Prime Timers: A New Age for Activism

From authors and actors to artists and activists, these 25 LGBT prime timers are still on the front lines in the battle for equality and show no signs of slowing down anytime soon.



John Ashbery, 86, Poet
Considered one of America’s foremost poets, John Ashbery has penned more than 20 books and has been awarded almost every major prize in his field, including the National Book Award, the National Book Critics Circle Award, and the Pulitzer Prize, all of which honored his book Self-portrait in a Convex Mirror. Published in 1975, the book and its title poem reference the 16th-century painting by Parmigianino, which depicts the artist reflected in a convex mirror, a potent symbol for a gay writer. His most recent book, Quick Question: New Poems, was published last year.

A graduate of Harvard University, the poet received his M.A. from Columbia University, and has gone on to teach at Brooklyn College and, currently, Bard College. He is also a former poet laureate of New York State. As The New York Times declared in a 2008 review: “No figure looms so large in American poetry over the past 50 years as John Ashbery.”

“There is a school of criticism that says that my poetry is so torturous and obscure because I've been trying to cover up the fact of my sexuality all these years, and I think that's an interesting possibility,” Ashbery told Time magazine, in response to a query if growing up in “an era where it was shameful to be gay” could have influenced his work. “But I'm not sure whether that's the generating force in my poetry. I think I would have been attracted to the surrealists anyway.”

Although frank references to his own sexuality within his work are uncommon, there are notable exceptions. In “How to Continue,” the poet crafts an elegy for those who died early in the AIDS crisis, painting the gay retreat Fire Island as “a marvel of poetry / and irony,” a place of “friends and lovers galore … moonshine in winter / and starshine in summer.” Until, one day, “a gale came and said / it is time to take you all away.”

And when it became time to go

they none of them would leave without the other

for they said we are all one here

and if one of us goes the other will not go

and the wind whispered it to the stars

the people all got up to go

and looked back on love


Sheila Kuehl, 72, Politician and Former Actor
Sheila Kuehl has come a long way since her days as a juvenile actor, when her most notable role was Zelda Gilroy, the smart, nerdy girl with an unrequited passion for the title character in the TV sitcom The Many Loves of Dobie Gillis. Well, even if Dobie didn’t love her (his loss), audiences did, but the show’s cancellation in 1963 forced Kuehl to reevaluate her career options.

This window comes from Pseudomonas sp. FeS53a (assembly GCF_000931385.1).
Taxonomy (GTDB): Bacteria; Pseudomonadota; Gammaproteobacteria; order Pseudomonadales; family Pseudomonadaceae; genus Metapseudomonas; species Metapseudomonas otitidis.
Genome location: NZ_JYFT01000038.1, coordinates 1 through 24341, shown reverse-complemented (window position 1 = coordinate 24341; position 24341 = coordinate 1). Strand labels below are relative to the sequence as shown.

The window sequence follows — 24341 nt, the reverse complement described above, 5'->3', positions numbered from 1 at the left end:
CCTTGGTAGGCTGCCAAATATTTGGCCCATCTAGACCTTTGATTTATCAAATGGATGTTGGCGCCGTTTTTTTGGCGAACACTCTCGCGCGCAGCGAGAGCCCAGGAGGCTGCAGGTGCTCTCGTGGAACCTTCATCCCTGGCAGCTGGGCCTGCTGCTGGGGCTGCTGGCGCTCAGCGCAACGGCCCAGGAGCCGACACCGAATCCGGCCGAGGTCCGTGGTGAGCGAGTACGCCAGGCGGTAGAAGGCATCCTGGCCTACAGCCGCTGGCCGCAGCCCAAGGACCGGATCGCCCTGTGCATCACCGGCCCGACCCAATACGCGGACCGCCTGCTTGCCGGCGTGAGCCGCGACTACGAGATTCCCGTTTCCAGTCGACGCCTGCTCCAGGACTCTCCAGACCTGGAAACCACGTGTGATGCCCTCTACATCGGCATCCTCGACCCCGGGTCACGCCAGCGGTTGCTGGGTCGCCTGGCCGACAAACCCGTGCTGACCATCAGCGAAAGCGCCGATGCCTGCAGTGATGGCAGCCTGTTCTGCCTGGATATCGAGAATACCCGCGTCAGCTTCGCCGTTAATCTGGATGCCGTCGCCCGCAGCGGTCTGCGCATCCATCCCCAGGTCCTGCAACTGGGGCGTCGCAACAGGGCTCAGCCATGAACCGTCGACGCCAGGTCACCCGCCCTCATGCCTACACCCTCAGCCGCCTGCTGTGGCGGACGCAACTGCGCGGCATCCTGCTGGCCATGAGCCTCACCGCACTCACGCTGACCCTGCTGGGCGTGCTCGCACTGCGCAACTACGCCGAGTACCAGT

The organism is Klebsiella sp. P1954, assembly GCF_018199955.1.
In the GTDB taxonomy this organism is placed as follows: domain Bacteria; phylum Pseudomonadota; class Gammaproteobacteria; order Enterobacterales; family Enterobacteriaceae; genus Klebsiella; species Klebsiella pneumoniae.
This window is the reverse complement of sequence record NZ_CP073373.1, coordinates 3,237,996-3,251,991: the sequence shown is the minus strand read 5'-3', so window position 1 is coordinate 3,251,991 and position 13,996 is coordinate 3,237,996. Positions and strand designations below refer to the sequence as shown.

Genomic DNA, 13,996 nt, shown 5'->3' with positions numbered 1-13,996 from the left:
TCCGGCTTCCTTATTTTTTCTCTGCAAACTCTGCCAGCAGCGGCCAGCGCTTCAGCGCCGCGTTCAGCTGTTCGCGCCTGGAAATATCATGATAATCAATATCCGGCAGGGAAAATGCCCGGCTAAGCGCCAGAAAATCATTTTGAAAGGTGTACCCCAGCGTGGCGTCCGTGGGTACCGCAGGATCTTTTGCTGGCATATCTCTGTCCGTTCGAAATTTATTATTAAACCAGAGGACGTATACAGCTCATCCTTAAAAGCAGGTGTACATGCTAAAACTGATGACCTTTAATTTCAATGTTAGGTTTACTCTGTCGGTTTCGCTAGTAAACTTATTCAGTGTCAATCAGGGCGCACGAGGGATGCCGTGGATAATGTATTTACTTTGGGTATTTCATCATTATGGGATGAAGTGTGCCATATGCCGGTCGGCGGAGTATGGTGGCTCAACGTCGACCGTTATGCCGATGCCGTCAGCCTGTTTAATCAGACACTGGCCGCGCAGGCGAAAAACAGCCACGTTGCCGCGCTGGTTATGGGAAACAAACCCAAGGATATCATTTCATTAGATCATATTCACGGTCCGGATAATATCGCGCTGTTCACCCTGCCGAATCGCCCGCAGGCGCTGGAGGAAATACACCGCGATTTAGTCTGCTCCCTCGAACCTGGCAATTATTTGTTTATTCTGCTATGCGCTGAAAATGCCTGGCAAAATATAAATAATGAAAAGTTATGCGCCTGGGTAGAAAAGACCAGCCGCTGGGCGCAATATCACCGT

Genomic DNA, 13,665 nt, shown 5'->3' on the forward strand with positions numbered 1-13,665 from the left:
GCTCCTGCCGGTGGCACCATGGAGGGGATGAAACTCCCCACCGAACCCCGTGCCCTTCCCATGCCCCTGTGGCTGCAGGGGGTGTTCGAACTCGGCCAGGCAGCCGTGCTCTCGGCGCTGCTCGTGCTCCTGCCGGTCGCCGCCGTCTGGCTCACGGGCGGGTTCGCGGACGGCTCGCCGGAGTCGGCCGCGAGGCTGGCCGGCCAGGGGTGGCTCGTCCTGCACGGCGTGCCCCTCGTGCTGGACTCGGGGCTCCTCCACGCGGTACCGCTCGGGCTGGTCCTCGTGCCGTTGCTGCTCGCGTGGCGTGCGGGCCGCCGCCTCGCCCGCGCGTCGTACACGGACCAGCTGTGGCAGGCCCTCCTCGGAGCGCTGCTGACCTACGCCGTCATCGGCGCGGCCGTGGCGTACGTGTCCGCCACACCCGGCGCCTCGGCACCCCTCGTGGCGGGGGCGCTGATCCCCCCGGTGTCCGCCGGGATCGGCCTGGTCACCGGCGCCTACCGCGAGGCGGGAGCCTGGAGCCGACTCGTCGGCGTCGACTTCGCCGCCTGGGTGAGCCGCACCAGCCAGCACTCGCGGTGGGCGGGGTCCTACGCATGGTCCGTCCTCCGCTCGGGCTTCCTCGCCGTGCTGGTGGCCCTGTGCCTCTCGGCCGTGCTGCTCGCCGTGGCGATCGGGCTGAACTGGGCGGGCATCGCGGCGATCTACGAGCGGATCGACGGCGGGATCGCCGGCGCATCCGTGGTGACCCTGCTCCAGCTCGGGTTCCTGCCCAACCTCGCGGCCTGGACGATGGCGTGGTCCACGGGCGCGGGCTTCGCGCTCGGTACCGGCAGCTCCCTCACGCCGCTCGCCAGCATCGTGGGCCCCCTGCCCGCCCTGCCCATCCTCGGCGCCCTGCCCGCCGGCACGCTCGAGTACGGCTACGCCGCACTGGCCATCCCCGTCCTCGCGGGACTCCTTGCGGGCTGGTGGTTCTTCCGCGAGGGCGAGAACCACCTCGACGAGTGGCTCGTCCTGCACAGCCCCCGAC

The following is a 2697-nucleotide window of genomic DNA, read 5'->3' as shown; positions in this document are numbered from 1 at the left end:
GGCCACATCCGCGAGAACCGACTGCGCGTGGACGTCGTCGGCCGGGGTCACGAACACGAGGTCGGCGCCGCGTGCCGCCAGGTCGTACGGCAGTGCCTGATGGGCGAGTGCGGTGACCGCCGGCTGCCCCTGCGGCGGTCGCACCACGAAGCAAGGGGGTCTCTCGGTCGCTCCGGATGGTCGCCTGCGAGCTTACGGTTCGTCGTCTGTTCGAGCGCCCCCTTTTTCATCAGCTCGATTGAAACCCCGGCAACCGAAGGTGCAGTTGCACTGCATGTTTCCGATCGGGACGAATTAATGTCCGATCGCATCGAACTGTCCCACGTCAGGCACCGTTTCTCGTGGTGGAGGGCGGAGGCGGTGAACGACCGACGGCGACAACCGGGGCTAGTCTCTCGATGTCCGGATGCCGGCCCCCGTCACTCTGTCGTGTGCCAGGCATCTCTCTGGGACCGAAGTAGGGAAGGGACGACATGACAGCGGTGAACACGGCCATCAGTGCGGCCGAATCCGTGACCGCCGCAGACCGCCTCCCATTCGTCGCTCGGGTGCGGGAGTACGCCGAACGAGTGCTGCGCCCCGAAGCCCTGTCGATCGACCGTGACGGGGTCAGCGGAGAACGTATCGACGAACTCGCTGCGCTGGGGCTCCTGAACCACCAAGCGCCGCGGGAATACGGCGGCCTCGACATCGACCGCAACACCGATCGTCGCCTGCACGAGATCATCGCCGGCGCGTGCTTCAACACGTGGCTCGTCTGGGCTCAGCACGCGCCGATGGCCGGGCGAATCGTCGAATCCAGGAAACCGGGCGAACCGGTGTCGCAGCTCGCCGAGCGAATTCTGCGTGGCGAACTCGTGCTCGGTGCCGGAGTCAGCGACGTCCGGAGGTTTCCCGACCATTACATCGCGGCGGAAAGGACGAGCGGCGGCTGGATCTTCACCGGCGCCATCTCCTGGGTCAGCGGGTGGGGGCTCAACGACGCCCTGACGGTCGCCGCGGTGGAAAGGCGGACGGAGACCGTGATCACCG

She became an administrator at her alma mater, the University of California, Los Angeles, and then, having witnessed sex discrimination there, she enrolled in Harvard Law School, emerging as a lawyer specializing in women’s rights. Eventually she went into politics, in 1994 becoming the first out gay or lesbian candidate elected to the California legislature. She served six years in the Assembly and eight in the state Senate before being term-limited out of office in 2008, and over her tenure she authored 171 bills that were signed into law. Her legislative priorities included women’s and LGBT rights, family leave, environmental protection, and health care; now a political consultant, she continues to advocate for universal health care in California. Since leaving the legislature she’s also been the founding director of the Public Policy Institute at Santa Monica College, plus she’s worked with the Williams Institute, an LGBT-focused think tank at UCLA’s law school, as well as Planned Parenthood and many other organizations. And Kuehl, a former Advocate columnist, is poised to jump back into the electoral fray: She’s running for the Los Angeles County Board of Supervisors in 2014. If elected, she’d make history again, as she would be the first openly gay or lesbian person on the board.